This concert will have a second part abroad. It will be on November 17 at the Konzerthaus in Berlin, with the collaboration of the Institut Ramon Llull, which participates in the Biennial as well as the Generalitat and the Barcelona City Council, the latter through the Auditori itself and the OBC.

As was established at the I Beinnal de Quartets in Barcelona, ​​the morning concerts dedicated to papa Haydn -father of the string quartet- will continue on the 15th and 16th in Sala 4 Alica de Larrocha at L'Auditori. But there will also be complementary activities with the complicity of other institutions in the city, such as the Ateneu Barcelonès, which on Sunday will host a poetic musical act based on the famous Four Quartets by T.S. Eliot, with readings by the poet Manuel Forcano and the Casals viola player, Jonathan Brown, who will declaim the original version in English.

For its part, in collaboration with Esmuc and Musethica, the project that combines musical excellence and social commitment, concerts and rehearsals will be held in different civic centers of the city, with the Lazarus quartet from Berlin and the cellist Erica Wise. And the films Copying Beethoven, by Agnieszka Holland, and The late quartet, by Yaron Zilberman, will be screened at the Filmoteca de Catalunya (already in October and November), both part of the Filmoteca's Per amor a les Arts cycle. The Quartet Atenea will comment on the first (October 18) and the Casals on the second (November 15).

Robert Brufau emphasized the presence of female composers, such as the Russian Sofía Gubaidulina, guest of the current season at L'Auditori, the Catalan Núria Giménez-Comas, the Japanese Misato Mochizuki and the American Erin Gee. And the Sabadellian composer Benet Casablancas attended the presentation, from whom the third of his six string quartets will be performed.

"I am especially fascinated by the genre, it is the most demanding for the composer -says Casablancas-. And from the point of view of musical life, it indicates the level of quality of the musical society in which we live. Because it is an incredible richness and plurality".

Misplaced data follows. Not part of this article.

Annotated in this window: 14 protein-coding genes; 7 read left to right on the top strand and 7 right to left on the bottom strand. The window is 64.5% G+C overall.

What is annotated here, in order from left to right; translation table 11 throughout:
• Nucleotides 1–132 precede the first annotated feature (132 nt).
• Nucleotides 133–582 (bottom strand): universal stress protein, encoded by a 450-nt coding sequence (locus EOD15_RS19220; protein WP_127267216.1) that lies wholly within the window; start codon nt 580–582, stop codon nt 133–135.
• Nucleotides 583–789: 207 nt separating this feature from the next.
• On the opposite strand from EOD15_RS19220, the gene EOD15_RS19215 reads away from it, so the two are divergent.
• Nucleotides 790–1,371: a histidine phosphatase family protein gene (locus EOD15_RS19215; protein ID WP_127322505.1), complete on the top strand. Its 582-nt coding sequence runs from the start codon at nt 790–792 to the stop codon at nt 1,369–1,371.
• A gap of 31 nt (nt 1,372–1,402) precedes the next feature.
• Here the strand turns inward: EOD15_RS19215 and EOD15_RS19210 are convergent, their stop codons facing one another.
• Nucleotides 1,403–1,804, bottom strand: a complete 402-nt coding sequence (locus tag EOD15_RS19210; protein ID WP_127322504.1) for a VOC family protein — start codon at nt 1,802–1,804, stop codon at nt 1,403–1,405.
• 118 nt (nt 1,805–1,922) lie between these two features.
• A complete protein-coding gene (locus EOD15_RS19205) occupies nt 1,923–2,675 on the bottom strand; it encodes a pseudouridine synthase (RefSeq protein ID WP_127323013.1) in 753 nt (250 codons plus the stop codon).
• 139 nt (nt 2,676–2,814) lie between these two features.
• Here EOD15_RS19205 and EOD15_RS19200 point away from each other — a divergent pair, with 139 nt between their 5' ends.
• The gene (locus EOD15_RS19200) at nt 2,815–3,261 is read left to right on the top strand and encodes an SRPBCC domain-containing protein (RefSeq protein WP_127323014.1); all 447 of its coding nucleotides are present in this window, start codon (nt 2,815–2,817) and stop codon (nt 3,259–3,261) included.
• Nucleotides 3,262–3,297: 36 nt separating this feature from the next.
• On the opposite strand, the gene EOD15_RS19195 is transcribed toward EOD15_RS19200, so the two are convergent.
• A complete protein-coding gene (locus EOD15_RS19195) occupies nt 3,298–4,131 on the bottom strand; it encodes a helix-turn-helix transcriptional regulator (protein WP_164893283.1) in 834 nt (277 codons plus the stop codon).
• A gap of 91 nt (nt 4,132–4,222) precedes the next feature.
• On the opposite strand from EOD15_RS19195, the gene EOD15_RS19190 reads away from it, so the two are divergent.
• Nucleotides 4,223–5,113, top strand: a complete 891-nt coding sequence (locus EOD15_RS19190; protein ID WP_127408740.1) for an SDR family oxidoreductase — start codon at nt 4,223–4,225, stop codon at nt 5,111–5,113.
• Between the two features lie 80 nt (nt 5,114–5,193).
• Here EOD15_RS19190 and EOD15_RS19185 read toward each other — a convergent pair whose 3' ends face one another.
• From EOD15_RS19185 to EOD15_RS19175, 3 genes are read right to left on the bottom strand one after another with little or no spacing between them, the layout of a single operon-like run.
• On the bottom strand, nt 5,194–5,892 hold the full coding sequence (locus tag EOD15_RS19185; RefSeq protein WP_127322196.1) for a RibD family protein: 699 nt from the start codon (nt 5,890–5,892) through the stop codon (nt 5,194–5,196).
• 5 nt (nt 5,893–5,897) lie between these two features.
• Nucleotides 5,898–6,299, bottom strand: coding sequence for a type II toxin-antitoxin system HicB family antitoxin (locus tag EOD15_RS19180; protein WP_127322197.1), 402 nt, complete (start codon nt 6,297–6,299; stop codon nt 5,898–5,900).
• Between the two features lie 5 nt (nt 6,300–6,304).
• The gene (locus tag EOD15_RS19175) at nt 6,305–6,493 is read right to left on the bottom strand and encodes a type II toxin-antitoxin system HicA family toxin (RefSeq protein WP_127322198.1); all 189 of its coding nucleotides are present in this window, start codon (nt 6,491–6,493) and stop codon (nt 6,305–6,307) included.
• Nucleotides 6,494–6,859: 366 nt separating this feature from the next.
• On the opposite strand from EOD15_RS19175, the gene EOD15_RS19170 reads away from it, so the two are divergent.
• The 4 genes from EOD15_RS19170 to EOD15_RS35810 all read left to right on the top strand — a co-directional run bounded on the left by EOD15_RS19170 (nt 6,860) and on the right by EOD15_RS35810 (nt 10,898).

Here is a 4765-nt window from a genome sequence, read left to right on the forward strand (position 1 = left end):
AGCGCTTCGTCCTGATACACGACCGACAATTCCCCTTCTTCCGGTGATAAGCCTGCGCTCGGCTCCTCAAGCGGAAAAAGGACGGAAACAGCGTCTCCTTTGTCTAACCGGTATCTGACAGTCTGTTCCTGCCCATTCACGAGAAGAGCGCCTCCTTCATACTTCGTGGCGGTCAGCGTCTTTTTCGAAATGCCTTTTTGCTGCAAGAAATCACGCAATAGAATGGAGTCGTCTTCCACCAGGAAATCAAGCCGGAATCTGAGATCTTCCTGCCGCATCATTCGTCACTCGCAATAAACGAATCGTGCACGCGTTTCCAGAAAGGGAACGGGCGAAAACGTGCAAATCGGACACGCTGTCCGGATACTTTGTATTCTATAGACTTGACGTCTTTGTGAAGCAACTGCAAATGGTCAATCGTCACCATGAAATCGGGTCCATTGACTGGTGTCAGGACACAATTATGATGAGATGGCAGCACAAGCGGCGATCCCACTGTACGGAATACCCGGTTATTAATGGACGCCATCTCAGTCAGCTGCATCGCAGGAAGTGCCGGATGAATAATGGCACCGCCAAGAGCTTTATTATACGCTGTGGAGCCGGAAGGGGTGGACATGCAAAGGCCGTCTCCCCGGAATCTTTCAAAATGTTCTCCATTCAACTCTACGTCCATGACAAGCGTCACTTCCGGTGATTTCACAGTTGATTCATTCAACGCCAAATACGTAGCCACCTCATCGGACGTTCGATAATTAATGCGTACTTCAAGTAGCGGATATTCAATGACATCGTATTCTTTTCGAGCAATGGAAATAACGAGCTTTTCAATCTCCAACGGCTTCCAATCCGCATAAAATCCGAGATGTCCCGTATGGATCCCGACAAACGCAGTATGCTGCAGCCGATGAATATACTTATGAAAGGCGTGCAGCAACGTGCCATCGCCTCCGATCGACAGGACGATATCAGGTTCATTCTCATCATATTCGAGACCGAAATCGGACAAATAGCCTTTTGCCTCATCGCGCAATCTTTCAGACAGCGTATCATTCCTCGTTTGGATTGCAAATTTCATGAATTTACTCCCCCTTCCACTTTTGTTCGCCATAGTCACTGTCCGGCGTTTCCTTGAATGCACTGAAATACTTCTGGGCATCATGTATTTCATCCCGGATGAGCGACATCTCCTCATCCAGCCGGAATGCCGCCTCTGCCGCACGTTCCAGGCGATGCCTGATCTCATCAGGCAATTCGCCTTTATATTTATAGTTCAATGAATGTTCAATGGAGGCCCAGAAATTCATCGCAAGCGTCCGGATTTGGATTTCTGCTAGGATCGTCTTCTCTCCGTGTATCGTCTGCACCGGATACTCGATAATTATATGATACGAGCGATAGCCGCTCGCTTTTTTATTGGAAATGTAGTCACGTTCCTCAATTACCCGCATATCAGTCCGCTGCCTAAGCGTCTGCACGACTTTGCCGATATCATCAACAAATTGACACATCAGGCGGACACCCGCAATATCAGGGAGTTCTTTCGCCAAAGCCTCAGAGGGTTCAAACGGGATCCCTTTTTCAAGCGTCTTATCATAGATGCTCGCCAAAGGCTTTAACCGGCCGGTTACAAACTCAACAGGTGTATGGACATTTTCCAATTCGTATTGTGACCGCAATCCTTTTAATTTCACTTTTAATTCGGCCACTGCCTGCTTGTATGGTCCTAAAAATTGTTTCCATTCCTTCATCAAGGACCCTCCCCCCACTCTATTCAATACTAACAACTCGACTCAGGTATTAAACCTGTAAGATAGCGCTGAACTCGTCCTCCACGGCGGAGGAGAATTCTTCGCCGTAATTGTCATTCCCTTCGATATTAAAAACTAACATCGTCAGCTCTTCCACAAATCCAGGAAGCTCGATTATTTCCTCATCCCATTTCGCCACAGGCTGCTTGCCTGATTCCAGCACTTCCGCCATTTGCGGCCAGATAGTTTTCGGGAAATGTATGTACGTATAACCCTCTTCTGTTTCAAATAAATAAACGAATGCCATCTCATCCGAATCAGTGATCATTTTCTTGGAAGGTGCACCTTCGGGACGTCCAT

Converting Barcelona into a reference city in the string quartet environment, just like Paris or Amsterdam, is not an easy task. A biennial of quartets is, as Arnau Tomàs assures us, something very daring and specific... but the city of Modernisme has been working for a few years to position itself on the European map of classical music and a project like that of L'Auditori should not be alien to it and the Casals Quartet.

And it is precisely the string quartet that is the queen of chamber ensembles. Because, as Arnau Tomàs explains, unlike other concert bands such as the piano trio, the piano quartet or those that mix strings and winds, this one has its own management and promotion circuit.

"Often promoters bet on uniting three great renowned soloists to put together a trio of excellence, but that cannot happen with string quartets, which is the result of building an instrument with four people. It is a unique body that it requires years of dedication, you can't make a gig out of his repertoire. That's why he has his own circuit within the world of music. Because of stable trios one emerges every ten years, no more", concludes the cellist.

"Indeed, only those who decide to dedicate their lives to him can participate in a string quartet," adds his brother, the violinist Abel Tomàs Realp. "What we do is beautiful -adds Vera Martínez Mehner-; music knows no borders and the quartet is also something very transversal, and that of playing together for 25 years, having conflicts, resolving conflicts... is a social and very great humanitarian".